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Google’s iMessage rival finally comes to the US, but it’s still got a long way to go

December 17th, 2019 at 5:15 PM
Google Chat vs iMessage

Compared to the simplicity and feature-rich nature of Apple’s iMessage, the texting and messaging situation confronting Android users has been a certifiable mess for years now. Google has trotted out one service after another, such that no one standard has really caught fire across the ecosystem in the same way that any iMessage user can message any other iMessage user with ease and with the same bells and whistles included.

Google’s new messaging service called Chat is an attempt to change all that — to offer Android users a texting option comparable to iMessage and with many of its standard features, like read receipts and typing indicators, those dots that let you know someone is in the process of responding to you. Moreover, any Android phone with the Rich Communications Services (RCS) protocol enabled can use Google Chat, which has now finally arrived in the US.

Google had been trying to persuade the various carriers for years to get on board with its efforts here, deciding to ultimately go ahead and use its own servers to offer an opt-in, RCS-based messaging service. The search giant’s disjointed messaging solution that it had offered Android users needed to be corrected long before now, it should go without saying, giving how central the practice of messaging is to most people’s daily smartphone experience.

However, it’s also important to point out that while Google Chat wants to be an iMessage rival of sorts, it’s still lacking in several respects.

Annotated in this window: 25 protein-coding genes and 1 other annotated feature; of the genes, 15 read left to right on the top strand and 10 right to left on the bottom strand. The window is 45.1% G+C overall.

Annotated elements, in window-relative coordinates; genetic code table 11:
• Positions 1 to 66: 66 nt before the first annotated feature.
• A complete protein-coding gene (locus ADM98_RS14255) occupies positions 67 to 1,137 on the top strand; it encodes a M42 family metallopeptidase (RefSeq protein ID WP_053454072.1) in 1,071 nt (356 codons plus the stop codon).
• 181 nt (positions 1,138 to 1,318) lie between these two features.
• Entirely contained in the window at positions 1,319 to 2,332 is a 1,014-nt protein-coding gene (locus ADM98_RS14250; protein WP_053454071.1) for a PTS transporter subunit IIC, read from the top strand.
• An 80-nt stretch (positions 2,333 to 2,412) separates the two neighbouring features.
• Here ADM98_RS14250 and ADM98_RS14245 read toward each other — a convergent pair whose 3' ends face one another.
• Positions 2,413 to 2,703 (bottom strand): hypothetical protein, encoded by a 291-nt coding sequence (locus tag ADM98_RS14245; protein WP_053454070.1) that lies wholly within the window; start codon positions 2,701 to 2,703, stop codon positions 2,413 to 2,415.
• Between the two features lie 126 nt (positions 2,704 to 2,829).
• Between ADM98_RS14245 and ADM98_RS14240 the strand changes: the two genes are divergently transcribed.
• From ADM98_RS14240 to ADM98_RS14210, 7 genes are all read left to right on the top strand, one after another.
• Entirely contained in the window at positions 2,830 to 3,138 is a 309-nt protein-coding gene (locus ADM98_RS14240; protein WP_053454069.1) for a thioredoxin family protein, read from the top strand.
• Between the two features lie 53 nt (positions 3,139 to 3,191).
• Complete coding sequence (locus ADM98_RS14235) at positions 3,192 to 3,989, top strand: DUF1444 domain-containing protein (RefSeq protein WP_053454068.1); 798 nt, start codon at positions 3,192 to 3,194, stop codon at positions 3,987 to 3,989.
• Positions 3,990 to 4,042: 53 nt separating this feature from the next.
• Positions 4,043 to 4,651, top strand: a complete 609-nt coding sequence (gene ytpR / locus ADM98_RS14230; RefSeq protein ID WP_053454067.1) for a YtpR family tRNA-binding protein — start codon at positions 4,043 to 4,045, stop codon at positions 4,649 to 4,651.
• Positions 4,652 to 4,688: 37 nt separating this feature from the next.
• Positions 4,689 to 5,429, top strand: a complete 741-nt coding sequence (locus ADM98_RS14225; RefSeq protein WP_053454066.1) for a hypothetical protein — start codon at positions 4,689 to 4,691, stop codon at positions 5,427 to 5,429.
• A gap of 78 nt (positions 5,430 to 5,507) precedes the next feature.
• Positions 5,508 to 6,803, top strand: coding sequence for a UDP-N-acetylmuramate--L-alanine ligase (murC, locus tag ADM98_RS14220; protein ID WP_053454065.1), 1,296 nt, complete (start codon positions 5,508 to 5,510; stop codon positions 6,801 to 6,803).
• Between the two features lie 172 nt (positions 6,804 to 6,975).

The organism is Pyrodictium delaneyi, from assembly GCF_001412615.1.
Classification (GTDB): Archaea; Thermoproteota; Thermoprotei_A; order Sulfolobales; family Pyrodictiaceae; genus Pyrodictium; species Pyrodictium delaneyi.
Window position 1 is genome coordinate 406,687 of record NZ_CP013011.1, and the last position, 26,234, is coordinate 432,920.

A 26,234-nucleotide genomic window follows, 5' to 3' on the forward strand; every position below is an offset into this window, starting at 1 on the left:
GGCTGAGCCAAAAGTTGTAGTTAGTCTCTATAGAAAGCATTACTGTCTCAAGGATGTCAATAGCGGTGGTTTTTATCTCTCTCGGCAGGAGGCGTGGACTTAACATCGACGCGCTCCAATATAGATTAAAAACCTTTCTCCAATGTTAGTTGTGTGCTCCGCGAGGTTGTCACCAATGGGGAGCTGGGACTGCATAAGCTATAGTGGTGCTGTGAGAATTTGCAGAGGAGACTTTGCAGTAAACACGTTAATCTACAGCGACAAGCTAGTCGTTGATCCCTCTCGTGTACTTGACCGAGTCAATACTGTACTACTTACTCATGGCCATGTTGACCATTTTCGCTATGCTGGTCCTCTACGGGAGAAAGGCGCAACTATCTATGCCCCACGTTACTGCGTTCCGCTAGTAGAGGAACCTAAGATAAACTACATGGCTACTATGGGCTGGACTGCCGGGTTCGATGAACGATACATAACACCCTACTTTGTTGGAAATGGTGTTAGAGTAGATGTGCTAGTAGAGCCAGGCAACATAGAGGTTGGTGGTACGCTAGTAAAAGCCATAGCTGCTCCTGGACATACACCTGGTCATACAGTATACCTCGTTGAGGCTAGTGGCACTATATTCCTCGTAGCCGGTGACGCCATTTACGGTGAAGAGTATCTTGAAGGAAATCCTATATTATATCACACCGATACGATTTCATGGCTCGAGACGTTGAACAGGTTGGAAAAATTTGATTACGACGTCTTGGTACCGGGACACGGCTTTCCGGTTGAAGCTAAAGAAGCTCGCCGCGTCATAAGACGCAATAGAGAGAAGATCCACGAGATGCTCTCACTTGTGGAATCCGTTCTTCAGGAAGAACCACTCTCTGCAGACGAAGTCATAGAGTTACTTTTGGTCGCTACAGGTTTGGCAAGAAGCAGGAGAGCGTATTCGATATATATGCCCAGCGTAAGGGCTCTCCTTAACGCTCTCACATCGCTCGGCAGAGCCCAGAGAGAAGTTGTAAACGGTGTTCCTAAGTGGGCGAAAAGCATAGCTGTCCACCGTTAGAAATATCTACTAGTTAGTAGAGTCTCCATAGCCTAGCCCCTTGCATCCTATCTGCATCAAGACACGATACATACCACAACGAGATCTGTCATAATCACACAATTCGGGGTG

For one thing, some carriers including Verizon and AT&T still can’t use RCS to connect to each other. They, along with T-Mobile, have said that interoperability is coming in 2020, while Google, for its part, has promised to support any carrier to help them connect RCS users. Meantime, Google’s new messaging solution also has at least one serious shortcoming compared to iMessage — a lack of end-to-end encryption, something that’s also offered by rival services like Signal and WhatsApp.

As Google senior director of product and design Sanaz Ahari tweeted last week, meanwhile, users need to update their Messages app as well as Carrier Services on their phone. In a Google company blog post in November, she also noted that the new messaging service became available in June to users in the UK, France, and Mexico and that the service would be broadly available in the US by the end of this year.

Andy is a reporter in Memphis who also contributes to outlets like Fast Company and The Guardian. When he’s not writing about technology, he can be found hunched protectively over his burgeoning collection of vinyl, as well as nursing his Whovianism and bingeing on a variety of TV shows you probably don’t like.




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